In Wells Fargo Bank, N.A. v. AMH Roman Two NC, LLC, the Fourth Circuit denied Wells Fargo’s motion to set aside an order canceling its mortgage because the motion was not timely. In 2002, Wells Fargo extended a mortgage to the debtors on a property in Pendleton, North Carolina. Two years later, debtors refinanced the property with PNC Bank. Although PNC fully repaid Wells Fargo’s loan, Wells Fargo allowed the debtors’ line of credit to remain open, and permitted the debtors to take advances totaling over $300,000. Then, in 2012, debtors filed voluntary petitions for relief under chapter 13, which triggered an automatic stay on collection efforts outside of the bankruptcy case. PNC filed two proofs of claim against the debtors, while Wells Fargo filed one. Six months later, PNC filed a motion for relief from the automatic stay, seeking to foreclose its interest in the property. Wells Fargo did not respond to PNC’s motion. The bankruptcy court entered an order which granted PNC relief from the automatic stay, accorded priority to PNC’s mortgage, and canceled Wells Fargo’s mortgage. Subsequently, PNC foreclosed on the property and the bankruptcy court’s order was recorded in the Wake County Register of Deeds. Thereafter, AMH Roman Two NC, LLC (“AMH”) purchased the property relying, in part, on the order cancelling Wells Fargo’s mortgage.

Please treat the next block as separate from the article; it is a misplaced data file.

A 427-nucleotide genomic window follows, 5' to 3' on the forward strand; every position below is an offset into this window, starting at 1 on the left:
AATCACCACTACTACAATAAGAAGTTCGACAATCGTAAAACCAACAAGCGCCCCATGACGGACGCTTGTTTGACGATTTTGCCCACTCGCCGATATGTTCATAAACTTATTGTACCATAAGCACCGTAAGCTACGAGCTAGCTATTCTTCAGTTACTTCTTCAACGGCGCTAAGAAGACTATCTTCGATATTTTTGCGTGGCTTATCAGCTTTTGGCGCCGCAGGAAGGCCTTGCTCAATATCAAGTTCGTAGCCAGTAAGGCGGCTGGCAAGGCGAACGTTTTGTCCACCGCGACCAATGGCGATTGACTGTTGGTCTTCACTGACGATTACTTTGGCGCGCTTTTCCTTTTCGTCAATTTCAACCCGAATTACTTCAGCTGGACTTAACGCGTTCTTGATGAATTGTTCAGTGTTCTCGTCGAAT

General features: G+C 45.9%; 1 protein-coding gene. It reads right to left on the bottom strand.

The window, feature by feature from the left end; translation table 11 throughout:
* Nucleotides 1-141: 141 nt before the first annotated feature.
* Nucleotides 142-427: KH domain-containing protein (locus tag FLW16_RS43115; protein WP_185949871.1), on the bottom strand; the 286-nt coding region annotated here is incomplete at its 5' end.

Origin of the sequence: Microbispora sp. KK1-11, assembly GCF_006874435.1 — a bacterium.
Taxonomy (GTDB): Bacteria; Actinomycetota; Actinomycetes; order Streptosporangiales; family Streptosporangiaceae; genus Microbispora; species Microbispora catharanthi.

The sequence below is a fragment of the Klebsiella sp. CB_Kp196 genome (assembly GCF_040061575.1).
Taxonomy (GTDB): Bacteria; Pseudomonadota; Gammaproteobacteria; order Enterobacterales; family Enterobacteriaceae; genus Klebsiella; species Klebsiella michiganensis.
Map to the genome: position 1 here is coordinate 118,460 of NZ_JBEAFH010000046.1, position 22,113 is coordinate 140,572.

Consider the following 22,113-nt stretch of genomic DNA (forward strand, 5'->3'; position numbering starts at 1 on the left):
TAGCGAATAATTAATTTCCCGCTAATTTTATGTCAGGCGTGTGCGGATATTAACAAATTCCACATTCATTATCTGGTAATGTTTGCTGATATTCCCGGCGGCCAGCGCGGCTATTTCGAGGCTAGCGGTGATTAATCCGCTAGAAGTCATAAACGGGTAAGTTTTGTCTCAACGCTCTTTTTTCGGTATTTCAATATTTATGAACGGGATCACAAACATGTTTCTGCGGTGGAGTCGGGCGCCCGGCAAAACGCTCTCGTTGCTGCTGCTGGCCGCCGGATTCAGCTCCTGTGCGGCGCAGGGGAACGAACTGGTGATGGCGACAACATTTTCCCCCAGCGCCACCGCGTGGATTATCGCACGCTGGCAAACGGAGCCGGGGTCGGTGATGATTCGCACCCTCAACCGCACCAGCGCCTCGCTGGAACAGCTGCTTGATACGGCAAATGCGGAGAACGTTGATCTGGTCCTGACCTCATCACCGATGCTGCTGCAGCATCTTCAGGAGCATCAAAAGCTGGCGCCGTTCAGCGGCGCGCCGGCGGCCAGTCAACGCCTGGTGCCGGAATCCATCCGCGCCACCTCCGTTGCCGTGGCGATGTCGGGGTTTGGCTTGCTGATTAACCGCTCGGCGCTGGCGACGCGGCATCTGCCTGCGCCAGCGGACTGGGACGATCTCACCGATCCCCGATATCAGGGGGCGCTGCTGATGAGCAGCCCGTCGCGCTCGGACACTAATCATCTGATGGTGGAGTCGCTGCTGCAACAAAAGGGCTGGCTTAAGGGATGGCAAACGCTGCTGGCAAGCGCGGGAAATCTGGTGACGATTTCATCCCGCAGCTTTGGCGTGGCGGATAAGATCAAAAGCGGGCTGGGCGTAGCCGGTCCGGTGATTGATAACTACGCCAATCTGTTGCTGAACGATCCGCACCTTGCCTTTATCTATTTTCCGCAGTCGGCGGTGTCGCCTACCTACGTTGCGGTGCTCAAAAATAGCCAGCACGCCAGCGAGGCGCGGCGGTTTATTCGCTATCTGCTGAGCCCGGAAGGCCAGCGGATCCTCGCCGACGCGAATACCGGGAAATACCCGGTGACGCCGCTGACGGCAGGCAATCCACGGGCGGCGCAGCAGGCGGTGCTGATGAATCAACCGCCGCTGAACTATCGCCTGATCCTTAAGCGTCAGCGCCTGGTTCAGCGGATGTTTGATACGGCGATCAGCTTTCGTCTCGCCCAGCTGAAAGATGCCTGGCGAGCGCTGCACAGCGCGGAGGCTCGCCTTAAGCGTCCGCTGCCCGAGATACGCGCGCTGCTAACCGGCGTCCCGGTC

After learning that its mortgage was canceled by the bankruptcy court’s order, Wells Fargo moved to set aside the order under Federal Rules of Civil Procedure 60(b). Specifically, it argued that the bankruptcy court lacked jurisdiction to cancel the lien because the order resulted from a motion, rather than an adversary proceeding. The bankruptcy court denied the motion to set aside the order canceling the mortgage because the motion was untimely, and because granting the motion would unfairly prejudice AMH. On appeal, the United States District Court for the Eastern District of North Carolina and thereafter the United States Court of Appeals for the Fourth Circuit affirmed the bankruptcy court’s order, finding that Wells Fargo failed to act to prevent the foreclosure despite receiving adequate notice and due process. Moreover, the Fourth Circuit noted that AMH was a bona fide purchaser who relied in good faith on the bankruptcy court order when it purchased the property in foreclosure.